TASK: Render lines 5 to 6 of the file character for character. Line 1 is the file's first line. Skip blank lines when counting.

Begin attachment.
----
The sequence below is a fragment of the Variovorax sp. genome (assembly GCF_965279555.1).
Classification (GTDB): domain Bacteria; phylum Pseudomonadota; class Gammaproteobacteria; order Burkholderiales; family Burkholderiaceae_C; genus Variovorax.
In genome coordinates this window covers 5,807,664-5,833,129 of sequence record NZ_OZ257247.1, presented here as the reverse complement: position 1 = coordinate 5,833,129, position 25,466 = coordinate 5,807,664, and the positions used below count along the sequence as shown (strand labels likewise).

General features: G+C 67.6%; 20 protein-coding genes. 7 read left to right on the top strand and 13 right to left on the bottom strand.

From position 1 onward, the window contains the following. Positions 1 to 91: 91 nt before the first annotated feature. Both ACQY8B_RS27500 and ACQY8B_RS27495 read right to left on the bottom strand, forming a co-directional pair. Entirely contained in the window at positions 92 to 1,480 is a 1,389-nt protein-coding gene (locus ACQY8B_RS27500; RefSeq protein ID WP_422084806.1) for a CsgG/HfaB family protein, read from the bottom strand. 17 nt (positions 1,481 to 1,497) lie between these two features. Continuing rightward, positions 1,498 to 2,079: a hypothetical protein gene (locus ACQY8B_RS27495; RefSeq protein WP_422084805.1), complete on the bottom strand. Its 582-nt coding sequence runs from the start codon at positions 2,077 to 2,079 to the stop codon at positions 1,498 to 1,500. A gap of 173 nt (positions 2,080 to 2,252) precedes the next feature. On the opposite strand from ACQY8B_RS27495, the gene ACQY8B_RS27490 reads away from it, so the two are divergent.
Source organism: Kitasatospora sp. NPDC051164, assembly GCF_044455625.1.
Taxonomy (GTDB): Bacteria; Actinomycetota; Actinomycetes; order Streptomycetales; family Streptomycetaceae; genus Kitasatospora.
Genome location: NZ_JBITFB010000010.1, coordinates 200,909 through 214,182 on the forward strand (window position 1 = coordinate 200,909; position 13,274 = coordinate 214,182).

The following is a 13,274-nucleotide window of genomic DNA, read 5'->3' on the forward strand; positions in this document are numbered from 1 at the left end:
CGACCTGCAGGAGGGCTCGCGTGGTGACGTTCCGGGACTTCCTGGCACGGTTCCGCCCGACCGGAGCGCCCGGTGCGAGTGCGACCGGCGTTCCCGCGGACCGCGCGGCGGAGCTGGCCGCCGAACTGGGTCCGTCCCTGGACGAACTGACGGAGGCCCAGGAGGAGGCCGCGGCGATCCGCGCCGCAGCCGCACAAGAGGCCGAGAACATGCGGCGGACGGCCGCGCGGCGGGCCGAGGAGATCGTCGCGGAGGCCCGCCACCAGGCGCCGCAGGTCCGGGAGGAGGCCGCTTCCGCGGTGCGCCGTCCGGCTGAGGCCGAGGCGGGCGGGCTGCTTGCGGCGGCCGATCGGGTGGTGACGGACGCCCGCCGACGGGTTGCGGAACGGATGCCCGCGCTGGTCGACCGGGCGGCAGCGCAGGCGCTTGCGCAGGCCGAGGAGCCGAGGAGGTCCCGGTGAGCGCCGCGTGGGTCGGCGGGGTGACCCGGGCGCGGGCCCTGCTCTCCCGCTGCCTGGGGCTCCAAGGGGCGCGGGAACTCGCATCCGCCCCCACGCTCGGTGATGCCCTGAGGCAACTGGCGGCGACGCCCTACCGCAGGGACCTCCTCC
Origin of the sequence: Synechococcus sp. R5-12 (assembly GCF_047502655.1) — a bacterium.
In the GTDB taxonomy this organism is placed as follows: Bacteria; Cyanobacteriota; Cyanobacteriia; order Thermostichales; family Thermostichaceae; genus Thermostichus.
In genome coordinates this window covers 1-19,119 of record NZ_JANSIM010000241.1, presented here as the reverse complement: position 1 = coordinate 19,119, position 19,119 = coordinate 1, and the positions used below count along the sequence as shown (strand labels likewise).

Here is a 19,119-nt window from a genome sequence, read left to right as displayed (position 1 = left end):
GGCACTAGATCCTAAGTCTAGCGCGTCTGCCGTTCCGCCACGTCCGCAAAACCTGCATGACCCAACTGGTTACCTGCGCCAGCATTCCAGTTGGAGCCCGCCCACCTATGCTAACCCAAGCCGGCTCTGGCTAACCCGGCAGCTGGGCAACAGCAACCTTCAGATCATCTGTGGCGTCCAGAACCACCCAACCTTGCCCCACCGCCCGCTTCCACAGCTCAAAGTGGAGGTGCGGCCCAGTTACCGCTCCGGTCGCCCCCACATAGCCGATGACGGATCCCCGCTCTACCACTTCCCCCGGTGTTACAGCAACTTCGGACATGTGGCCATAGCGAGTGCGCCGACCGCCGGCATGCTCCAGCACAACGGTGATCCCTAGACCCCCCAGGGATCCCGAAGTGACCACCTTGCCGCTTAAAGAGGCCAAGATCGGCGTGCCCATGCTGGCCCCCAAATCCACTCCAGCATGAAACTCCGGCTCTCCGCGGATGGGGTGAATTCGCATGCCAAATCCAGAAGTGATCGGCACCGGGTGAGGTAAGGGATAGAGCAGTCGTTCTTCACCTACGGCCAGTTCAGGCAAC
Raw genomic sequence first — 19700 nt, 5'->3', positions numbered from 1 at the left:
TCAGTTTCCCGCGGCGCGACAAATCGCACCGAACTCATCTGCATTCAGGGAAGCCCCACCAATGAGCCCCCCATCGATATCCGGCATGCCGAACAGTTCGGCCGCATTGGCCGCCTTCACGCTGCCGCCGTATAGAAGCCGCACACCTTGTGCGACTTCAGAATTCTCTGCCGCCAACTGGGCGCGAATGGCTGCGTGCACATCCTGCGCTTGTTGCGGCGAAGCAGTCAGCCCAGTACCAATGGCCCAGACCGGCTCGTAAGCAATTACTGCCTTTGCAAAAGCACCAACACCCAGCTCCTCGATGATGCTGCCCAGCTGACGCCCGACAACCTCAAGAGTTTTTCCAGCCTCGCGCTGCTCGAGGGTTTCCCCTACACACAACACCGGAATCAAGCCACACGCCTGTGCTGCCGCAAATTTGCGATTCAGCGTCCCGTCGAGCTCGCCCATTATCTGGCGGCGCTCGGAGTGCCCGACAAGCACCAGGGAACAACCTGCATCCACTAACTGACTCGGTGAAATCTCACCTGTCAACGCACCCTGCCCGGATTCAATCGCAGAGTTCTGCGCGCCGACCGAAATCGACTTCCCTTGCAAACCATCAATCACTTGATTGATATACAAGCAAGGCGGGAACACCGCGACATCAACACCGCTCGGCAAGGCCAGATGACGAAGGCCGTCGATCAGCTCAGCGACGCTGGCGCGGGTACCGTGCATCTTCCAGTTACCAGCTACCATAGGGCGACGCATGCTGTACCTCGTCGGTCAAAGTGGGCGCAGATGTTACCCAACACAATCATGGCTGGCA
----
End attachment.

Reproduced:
From position 1 onward, the window contains the following. Positions 1 to 91: 91 nt before the first annotated feature. Both ACQY8B_RS27500 and ACQY8B_RS27495 read right to left on the bottom strand, forming a co-directional pair. Entirely contained in the window at positions 92 to 1,480 is a 1,389-nt protein-coding gene (locus ACQY8B_RS27500; RefSeq protein ID WP_422084806.1) for a CsgG/HfaB family protein, read from the bottom strand. 17 nt (positions 1,481 to 1,497) lie between these two features. Continuing rightward, positions 1,498 to 2,079: a hypothetical protein gene (locus ACQY8B_RS27495; RefSeq protein WP_422084805.1), complete on the bottom strand. Its 582-nt coding sequence runs from the start codon at positions 2,077 to 2,079 to the stop codon at positions 1,498 to 1,500. A gap of 173 nt (positions 2,080 to 2,252) precedes the next feature. On the opposite strand from ACQY8B_RS27495, the gene ACQY8B_RS27490 reads away from it, so the two are divergent.
Source organism: Kitasatospora sp. NPDC051164, assembly GCF_044455625.1.